Saturday, August 18, 2012

Money Supply Zooms, Inflation Will Follow

Since late 2007 the money supply (M1) has zoomed up from $1.4 trillion in November 2007 to $2.3 trillion in July 2012, according to the Federal Reserve Bank.    That's an increase of 64%.  The economists who, for the past four years, have been talking about the risk of deflation must have been out of their minds.  Moreover, the monetary base, which banks use to inflate the money supply up to ten times the reserve amount (known as the reserve ratio), has increased from $825 billion in January 2008  to $2.7 trillion on August 8, 2012. That's an increase of 318%.  According to the Bureau of Labor Statistics, prices have increased a mere 10.5% from December 2007 (CPI = 207.3) to July 2012 (CPI = 229.1).   The dollar's fall against relatively stable currencies, the Swiss frank and the Chinese yuan, has also been modest.  According to the Fed, the dollar has fallen from 1.12 Swiss franks on January 2, 2008 to 0.97 Swiss franks on July 8, 2012.  That's a fall of 13.4% percent.  The dollar fell a similar 12.8% against the Chinese yuan during that period.

I obtained the graph below from the Council on Foreign Relations


Part of the explanation of the low inflation rate and modest decline in the dollar is the increasing gap between foreign and US holdings of  each others' financial assets.  The imbalance is pronounced with respect to treasury bonds (graph also courtesy of the Council on Foreign Relations):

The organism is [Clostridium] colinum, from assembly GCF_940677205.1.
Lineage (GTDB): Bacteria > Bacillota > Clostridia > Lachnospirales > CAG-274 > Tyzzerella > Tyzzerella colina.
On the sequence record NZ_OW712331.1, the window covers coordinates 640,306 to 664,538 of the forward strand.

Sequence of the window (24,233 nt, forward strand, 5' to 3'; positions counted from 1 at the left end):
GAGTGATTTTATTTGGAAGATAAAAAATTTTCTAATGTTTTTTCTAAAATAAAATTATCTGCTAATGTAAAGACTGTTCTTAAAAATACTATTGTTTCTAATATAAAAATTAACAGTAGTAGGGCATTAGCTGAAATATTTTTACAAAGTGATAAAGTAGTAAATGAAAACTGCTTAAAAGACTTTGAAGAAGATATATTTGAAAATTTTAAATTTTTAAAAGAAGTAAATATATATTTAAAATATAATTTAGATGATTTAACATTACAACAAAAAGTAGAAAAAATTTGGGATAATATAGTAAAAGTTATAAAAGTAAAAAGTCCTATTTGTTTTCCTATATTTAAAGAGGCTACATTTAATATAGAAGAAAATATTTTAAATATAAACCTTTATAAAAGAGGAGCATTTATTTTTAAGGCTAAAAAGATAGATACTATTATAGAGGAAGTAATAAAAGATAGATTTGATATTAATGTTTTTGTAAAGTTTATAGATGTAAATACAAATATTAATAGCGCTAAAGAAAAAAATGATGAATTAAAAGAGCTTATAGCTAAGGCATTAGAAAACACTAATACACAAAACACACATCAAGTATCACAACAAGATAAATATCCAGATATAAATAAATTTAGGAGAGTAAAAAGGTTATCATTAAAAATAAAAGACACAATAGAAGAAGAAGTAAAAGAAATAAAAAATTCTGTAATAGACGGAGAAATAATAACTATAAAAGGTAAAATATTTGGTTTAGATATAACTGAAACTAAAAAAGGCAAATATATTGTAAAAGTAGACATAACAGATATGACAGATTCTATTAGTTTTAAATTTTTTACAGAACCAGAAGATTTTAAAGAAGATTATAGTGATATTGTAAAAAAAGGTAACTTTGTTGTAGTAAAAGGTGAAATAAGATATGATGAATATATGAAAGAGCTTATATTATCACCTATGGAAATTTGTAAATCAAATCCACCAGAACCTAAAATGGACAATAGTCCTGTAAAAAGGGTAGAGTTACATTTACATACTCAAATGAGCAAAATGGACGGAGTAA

The absolute amount of borrowing has increased in step with the foreign share.  If treasuries yield 1.8% and the dollar is decreasing in value by 2.75% (12.8% / 4 years, 8 months), then China has been consistently losing money on its Treasury bonds.  Of course, by purchasing the bonds China stimulates demand for the dollar, which strengthens US demand for its manufactures.  Assuming China profits from the sale of its manufactures, it may be breaking even or better because of the treasury bond losses.  

Is this system stable?  It would seem that if the US monetary base has increased 318%, then the money supply will eventually follow--perhaps to the tune of 10 x $1.9 trillion (the increase in the monetary base) = $19 trillion, or 700% times the current money supply.   If so,  the losses that foreigners sustain from holding treasury bonds will increase, and many will sell in order to ease their pain.  The result will not be a trip to the field of dreams, but to an American citizenry facing a falling standard of living, perhaps markedly so, as inflation takes off.